Fun theme. I’d have preferred the first theme entry to lose a pound rather than to gain one, as diets don’t generally start by gaining weight, but I’m guessing it was too hard to come up with more passable phrases obtained by dropping “lb”.


  • 1a. [Elbows on the table, say?] – PASTA. Totally transparent, even to a bottom-ten-percenter like me (see me bio), but fun nonetheless and it’s always nice to start a puzzle off with something amusing.
  • 15a. [Unusual belly protrusion] – OUTIE. More unusual than I thought. Cursory research suggests that outies only make up 10% of the population. As a child I actually thought it was the norm, probably because I have one and am very self-centered.
  • 21a. [Everyday outfits for some little kids] – TUTUS. Really? I’ll let you know when my 1-year-old son starts insisting on wearing his tutu every day.
  • 29a. [Tom’s neighbor] – SNARE. I’m guessing this refers to snare drums and tom tom drums. It could also refer to the techno group Tom Snare.
  • 32a. [Winter ennui, e.g.] – BLAHS. Do you associate “the blahs” with winter? This seems off.
  • 46a. [Early copy] – DRAFT. Not sure if this was intentional misdirection or not but I had MIMEO at first.
  • 57a. [Acronym used when you plan to BRB, say] – AFK. This one was a mystery to me. Apparently people use “AFK” to mean “Away from keyboard”. (In case you’re very old and aren’t up on the internet lingo those whippersnappers are using these days, “BRB” means “Be right back”.)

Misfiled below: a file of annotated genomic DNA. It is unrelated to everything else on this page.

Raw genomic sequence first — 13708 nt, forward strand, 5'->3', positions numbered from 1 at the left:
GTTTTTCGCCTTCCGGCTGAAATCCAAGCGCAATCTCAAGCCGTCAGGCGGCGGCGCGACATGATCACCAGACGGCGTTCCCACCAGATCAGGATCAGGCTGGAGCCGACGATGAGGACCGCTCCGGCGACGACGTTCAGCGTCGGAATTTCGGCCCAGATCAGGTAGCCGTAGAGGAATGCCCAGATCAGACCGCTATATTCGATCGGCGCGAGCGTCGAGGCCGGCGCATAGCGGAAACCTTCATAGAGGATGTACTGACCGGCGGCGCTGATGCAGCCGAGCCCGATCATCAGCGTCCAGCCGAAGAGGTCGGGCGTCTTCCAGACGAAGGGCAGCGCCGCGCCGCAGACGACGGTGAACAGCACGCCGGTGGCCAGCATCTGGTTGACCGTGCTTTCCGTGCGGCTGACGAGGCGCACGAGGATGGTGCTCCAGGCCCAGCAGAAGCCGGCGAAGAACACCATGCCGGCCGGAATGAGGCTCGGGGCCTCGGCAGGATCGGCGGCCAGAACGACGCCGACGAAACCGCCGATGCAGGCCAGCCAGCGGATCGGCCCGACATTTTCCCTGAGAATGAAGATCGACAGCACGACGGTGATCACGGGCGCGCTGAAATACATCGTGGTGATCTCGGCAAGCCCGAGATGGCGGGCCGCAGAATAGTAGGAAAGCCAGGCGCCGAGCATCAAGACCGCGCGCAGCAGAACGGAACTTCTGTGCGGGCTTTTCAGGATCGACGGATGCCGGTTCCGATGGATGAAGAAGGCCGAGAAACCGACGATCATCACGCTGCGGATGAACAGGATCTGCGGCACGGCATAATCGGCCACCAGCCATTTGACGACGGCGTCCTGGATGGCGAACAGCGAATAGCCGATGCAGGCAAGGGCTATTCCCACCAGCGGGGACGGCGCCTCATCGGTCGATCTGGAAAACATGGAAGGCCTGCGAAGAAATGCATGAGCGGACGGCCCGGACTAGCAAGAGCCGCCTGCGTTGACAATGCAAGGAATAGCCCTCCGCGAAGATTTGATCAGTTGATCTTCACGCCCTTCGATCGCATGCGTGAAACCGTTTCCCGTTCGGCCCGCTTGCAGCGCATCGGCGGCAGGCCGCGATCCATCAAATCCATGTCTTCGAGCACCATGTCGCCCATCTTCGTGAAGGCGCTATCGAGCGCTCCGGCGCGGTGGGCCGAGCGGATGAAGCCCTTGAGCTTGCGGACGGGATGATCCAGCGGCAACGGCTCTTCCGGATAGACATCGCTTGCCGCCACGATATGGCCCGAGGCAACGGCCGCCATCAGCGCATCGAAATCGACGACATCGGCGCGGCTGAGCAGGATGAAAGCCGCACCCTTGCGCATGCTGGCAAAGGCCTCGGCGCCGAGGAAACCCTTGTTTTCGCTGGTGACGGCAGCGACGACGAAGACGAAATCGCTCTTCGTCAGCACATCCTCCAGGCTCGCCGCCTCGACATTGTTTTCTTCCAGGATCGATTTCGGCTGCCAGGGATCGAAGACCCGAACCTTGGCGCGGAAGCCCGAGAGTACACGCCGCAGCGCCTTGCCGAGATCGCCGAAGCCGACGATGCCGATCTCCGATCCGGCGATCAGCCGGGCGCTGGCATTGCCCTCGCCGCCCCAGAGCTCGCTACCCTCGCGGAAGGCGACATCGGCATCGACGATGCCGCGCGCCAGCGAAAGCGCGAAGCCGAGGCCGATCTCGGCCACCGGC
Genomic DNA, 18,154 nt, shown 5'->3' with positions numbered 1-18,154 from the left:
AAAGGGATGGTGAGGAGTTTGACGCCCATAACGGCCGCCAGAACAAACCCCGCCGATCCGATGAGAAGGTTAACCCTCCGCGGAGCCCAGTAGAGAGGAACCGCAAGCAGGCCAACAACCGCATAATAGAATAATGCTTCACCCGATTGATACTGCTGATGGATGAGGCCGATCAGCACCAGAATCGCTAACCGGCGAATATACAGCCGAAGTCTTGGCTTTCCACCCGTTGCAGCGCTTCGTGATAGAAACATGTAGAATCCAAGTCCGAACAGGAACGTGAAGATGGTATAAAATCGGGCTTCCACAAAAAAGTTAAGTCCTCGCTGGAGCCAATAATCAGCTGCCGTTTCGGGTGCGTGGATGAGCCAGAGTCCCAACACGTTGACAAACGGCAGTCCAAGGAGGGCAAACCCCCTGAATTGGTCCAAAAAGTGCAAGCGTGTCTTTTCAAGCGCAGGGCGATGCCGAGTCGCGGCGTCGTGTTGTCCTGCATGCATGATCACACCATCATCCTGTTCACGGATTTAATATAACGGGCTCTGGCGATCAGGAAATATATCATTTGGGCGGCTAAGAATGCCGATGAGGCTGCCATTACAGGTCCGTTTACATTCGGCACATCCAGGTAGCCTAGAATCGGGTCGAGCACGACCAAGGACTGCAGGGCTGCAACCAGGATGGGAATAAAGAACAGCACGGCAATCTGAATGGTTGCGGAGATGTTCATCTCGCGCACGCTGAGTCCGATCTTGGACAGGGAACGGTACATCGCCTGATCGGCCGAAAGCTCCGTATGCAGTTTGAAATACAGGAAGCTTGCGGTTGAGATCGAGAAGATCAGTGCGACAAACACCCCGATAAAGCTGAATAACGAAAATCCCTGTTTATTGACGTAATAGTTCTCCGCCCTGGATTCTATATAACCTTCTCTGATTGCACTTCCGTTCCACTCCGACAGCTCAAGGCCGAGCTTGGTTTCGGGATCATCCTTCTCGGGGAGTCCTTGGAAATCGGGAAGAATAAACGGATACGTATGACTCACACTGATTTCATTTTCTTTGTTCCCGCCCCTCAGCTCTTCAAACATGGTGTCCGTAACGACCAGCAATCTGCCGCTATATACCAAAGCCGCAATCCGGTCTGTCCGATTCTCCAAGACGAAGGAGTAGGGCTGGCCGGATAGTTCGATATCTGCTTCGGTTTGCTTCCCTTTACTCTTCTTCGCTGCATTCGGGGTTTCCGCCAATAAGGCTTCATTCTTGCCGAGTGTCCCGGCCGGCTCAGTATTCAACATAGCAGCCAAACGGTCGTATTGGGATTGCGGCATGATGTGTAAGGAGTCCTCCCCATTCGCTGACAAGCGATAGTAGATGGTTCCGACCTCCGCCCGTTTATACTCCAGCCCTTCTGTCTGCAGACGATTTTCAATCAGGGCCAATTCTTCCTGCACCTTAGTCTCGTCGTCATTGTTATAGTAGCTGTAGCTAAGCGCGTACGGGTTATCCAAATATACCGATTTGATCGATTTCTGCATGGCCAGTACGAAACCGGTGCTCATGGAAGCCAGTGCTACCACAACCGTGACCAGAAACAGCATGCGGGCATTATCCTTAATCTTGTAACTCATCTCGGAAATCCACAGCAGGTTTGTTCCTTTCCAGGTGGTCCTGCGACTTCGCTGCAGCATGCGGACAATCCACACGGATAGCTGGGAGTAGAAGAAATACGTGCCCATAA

• 64a. [Legal pseudonym for Norma McCorvey] – ROE, as in Roe vs. Wade, it turns out. I like learning things. I had no idea that Roe wasn’t her real name.
  • 5d. [Ruined Greek Market?] – AGORA. I only just understood this. I know that the agora was the name of the marketplace in ancient Greece but I didn’t understand the “ruined” part. I think it’s as simple as Greek Ruins.
  • 11d. [Marine] – LEATHERNECK. Never heard the term. I couldn’t convince myself of a way to spell JARHEAD with 11 letters.
  • 22d. [Where the FBI operates] – USSOIL. Feels arbitrary.
  • 36d. [Pat-down agcy.] – TSA. I love this clue. That is, after all, pretty much what we think of them as, right?
  • 39d. [One might snitch to a constable] – NARK. This entry had me all messed up for awhile. I wasn’t willing to consider that it could be spelled anything other than NARC, it being derived from “narcotic” and all. NARC out-googles NARK 10-1 but that makes it no rarer than an outie bellybutton which we’re all willing to concede is a thing.
  • 43d. [“The dog is not a ___”!] – TOY. I think an owner of a pomeranian or chihuahua, say, may beg to differ.

Reading over my “bullets”, I’m a bit dismayed to see how many of them consist of me admitting that I didn’t know something. But that’s why you read me – to feel superior – right?

Robert Fisher’s Chronicle of Higher Education crossword, “Natural Misunderstandings” — pannonica’s review

CHE • 7/20/12 • "Natural Misunderstandings" • Fisher • solution

No wordplay in the theme answers, but the clues swing a little fun with these “compound” animals. One, however, is not like the others—of course it’s the first, which hampers the fluidity of my exegesis.

  • 17a. [This animal presumably spends its entire life in shell… correction: just the first part of its life] TURTLE DOVE. See below.
  • 27a. [This animal presumably has large ears… correction: it’s earless] ELEPHANT SEAL. Would have preferred some quotation marks in this clue, since the descriptor for the so-called “earless” or “true” seals (as distinguished from “eared” seals, which include sea lions and fur seals) is misleading. They certainly possess fully-functioning ears, but lack external pinnae (never mind the confusion engendered by the group name pinnepeds, which shares the same Latin root). Elephant seals are so named because of their massive size and also because of the proboscis found on males.